In this article I will describe a powerful new feature and updates to the myDIYfm radio station built using a Raspberry Pi 3 micro computer. If you missed the original article you can find it here. Please note the same disclaimer used in that original article applies to this one as well, and is incorporated by reference. Also note the original article is still 100% valid and usable.
So What is This New Feature?
I have added the ability to add audio content from Youtube videos using the youtube-dl python library. I have automated this to a significant degree while giving you full control over the content. However, doing this on the Raspberry Pi 3 is not a fast process. The majority of the time it takes to work this magic is not spent in the video downloads, but rather in the extraction of the audio into an MP3 file.
Another aspect affecting performance is that the titles of the downloaded videos are also converted to .wav audio using festival's text2wave program. These "title .wavs" are queued just ahead of the video's audio track, to announce each item.
To facilitate programming these videos into the broadcast schedule, changes were required to the schedule file format. I have added 2 new network op codes (RNDM and FLDR) to schedule playback of this new content. Placing RNDM in the NETWORK field will announce and play the content in a random order, and the FLDR op code will play them in order based on alphabetic sorting of the title. The actual content is located in the folder indicated by the FILE / URL field of the schedule item.
How Does the Downloading Work?
A new python program, dlYTaudio.py, was created to manage all aspects of downloading, including video selection criteria, conversion to MP3 audio and title announcement generation. The Youtube video URLs may include individual videos, entire playlists or a mixture of both. It also uses qualifiers to select the videos based on various criteria, among them are:
-keywords in the title
-size of the destination folder
-maximum number of videos to save
The dlYTaudio.py program requires ffmpeg and other software which must be compiled from source code to produce an executable program that runs on the Raspberry Pi. New installers (setup2.bash and setup4Youtube bash shell scripts) are provided to get up and running starting with a base level, freshly installed Raspberry Pi. Refer to the previous article on how to install the Raspbian OS with NOOBs.
Once the base operating system is installed you will use the following commands to download and run the setup2.bash script which will take care of the rest of the installation:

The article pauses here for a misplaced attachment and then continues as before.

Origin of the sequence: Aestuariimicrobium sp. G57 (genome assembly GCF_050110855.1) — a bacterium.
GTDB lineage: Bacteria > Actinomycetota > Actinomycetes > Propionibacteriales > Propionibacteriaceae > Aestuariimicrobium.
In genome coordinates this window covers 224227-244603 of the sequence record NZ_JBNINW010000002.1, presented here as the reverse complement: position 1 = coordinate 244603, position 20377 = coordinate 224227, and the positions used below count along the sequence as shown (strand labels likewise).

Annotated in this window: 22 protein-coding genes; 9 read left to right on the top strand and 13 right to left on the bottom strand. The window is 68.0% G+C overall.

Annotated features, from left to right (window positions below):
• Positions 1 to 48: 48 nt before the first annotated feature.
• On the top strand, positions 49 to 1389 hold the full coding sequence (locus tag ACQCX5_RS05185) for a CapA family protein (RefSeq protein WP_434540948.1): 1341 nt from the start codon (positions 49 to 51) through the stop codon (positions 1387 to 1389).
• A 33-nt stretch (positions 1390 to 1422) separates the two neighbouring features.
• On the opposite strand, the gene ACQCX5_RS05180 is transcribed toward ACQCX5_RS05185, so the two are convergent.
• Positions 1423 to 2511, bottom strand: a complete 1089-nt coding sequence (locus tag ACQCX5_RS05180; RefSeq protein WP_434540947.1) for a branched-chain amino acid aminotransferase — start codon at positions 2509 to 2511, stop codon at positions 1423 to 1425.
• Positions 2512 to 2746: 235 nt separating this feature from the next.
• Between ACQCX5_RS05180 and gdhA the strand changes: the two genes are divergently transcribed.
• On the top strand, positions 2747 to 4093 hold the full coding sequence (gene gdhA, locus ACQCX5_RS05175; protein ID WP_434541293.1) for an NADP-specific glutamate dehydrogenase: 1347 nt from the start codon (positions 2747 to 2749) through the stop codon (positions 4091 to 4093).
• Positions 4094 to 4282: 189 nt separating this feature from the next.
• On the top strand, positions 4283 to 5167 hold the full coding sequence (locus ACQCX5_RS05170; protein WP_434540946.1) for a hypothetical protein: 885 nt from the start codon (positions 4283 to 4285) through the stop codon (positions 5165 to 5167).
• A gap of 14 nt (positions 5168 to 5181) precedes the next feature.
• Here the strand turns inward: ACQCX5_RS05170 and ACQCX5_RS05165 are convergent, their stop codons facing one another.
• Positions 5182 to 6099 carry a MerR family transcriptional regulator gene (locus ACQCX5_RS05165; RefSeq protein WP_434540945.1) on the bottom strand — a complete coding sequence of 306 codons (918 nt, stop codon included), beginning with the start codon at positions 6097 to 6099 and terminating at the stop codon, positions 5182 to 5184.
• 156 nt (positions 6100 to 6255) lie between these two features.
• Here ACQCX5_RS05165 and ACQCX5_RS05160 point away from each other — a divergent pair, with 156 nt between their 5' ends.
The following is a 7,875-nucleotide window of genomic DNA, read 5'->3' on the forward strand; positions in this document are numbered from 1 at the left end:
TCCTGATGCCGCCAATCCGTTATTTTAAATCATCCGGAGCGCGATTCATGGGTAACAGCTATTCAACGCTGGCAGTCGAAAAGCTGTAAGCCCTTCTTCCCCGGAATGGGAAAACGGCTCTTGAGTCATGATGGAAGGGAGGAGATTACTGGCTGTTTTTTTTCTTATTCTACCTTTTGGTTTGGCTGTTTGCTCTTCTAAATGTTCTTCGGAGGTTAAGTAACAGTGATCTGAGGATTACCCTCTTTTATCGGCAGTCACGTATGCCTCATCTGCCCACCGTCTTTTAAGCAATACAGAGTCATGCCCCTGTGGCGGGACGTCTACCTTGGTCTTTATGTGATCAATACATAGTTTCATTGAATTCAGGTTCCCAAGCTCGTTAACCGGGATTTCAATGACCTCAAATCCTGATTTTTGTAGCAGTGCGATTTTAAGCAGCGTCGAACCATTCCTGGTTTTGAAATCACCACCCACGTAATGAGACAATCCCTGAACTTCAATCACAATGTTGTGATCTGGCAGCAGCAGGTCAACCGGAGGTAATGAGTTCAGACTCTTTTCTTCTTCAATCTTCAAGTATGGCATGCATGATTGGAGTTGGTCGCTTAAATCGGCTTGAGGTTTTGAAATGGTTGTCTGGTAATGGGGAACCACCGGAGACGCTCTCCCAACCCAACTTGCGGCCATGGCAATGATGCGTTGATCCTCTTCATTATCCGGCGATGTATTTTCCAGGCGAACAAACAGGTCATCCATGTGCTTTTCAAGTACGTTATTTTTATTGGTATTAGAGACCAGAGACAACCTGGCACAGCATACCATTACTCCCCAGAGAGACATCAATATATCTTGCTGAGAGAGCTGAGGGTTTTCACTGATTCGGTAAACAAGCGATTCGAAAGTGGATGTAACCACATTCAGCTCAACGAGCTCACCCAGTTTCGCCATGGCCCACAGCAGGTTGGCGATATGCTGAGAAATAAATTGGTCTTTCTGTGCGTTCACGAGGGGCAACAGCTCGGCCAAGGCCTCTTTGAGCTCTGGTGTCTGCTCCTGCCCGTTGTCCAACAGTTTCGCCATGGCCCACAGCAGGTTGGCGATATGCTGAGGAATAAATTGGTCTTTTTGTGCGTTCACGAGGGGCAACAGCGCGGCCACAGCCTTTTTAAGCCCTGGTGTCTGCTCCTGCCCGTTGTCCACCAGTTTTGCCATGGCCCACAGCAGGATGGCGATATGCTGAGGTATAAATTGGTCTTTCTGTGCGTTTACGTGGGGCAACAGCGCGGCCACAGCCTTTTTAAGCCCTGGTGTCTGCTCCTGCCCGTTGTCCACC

curl -s https://pastebin.com/raw/f2QGcbSw | tr -d 'r' > setup2.bash chmod 755 setup2.bash ./setup2.bash
The installation process will take some time to complete, much longer if you choose to include the required support for Youtube downloads. You will be asked if you want to do that near the end of the main installation. If you answer "n" the installation will conclude asking you to enter a password for the mydiyfm account and present you with the README2.txt.
If you decide later to add support for Youtube, you may do so by running these commands in the mydiyfm folder (as root):
curl -s https://pastebin.com/raw/HRzmKawY | tr -d 'r' > setup4Youtube chmod 755 setup4Youtube ./setup4Youtube
Be aware it will take several hours to run the setup4Youtube script, which includes downloading and compiling code, downloading and processing approximately 50 Youtube videos and a sample schedule that uses them. You can expect it to take 3 - 4 hours to complete, but no interaction is required, so you could start it and then go do other things.
I decided not to try to create an update process to the original mydiyfm but rather preserve it so as not to invalidate it. If you want to upgrade but preserve your schedule the main difference is removing the END TIME field, which is easily done with a text editor using a global find and replace, searching for " 0000 " and deleting every instance. You will also need to update the TTS op codes in the NETWORK field to FTS, as TTS is now used when the FILE / URL field contains the text to speak. FTS is "File" Text to Speech, whereas TTS is "Text" to speak. There are a few minor bugs in the original setup.bash installer (the mydiyfm account wasn't added to the audio group, and the info on adding tmux to the .profile required a change) that were corrected, and FPP Radio News source is no longer being updated, so you will have to replace those lines in your schedule as well.
I have also thought about how to provide a complete image of mydiyfm in the form of an archive (such as a zip or tar file) that could be applied to a base Raspbian OS created by NOOBs. After a full installation including the sample Youtube videos, the mydiyfm folder comes in at around 750MB.
Another option would be to create a complete SD-Card image that includes EVERYTHING. I have not found a good platform for either that allows a truly uncensorable, "pirate" experience to preserve the work. Perhaps an IPFS or blockchain solution will emerge. Stay alert and vigilant, as only time will tell. It may appear earlier than you think!